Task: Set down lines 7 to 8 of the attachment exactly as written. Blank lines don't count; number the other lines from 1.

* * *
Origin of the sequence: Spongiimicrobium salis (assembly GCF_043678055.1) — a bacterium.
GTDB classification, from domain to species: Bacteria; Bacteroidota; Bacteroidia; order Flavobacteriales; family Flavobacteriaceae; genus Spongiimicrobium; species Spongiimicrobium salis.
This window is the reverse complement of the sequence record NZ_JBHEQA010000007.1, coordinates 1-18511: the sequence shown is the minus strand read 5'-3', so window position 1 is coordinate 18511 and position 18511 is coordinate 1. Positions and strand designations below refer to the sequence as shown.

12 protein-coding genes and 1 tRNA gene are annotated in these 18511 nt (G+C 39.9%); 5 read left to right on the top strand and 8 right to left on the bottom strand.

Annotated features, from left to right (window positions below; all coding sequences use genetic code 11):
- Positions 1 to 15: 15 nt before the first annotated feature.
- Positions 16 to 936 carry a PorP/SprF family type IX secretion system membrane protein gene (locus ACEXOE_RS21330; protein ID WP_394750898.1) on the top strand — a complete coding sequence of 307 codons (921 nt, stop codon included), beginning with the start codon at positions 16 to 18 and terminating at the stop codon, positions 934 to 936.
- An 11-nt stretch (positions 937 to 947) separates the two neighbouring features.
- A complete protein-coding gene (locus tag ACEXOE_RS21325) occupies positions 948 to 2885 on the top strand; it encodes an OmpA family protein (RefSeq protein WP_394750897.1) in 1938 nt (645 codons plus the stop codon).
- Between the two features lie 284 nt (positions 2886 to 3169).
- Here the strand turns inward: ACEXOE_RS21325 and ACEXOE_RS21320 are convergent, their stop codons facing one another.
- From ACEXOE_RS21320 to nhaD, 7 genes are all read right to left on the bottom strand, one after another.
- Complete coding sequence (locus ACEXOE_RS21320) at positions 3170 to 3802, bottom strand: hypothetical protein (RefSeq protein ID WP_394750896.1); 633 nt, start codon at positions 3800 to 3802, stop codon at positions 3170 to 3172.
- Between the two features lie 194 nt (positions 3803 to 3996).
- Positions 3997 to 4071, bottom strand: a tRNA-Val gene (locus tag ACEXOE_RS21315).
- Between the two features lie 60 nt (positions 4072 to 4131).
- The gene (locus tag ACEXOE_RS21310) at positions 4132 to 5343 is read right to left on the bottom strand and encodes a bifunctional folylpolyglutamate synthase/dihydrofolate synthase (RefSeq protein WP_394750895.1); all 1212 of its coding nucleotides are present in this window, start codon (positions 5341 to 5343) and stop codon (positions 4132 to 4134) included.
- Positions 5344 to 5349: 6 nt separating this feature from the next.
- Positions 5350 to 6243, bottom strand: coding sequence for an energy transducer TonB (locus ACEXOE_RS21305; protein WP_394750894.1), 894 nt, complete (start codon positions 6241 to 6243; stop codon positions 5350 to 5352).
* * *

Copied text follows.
- Positions 16 to 936 carry a PorP/SprF family type IX secretion system membrane protein gene (locus ACEXOE_RS21330; protein ID WP_394750898.1) on the top strand — a complete coding sequence of 307 codons (921 nt, stop codon included), beginning with the start codon at positions 16 to 18 and terminating at the stop codon, positions 934 to 936.
- An 11-nt stretch (positions 937 to 947) separates the two neighbouring features.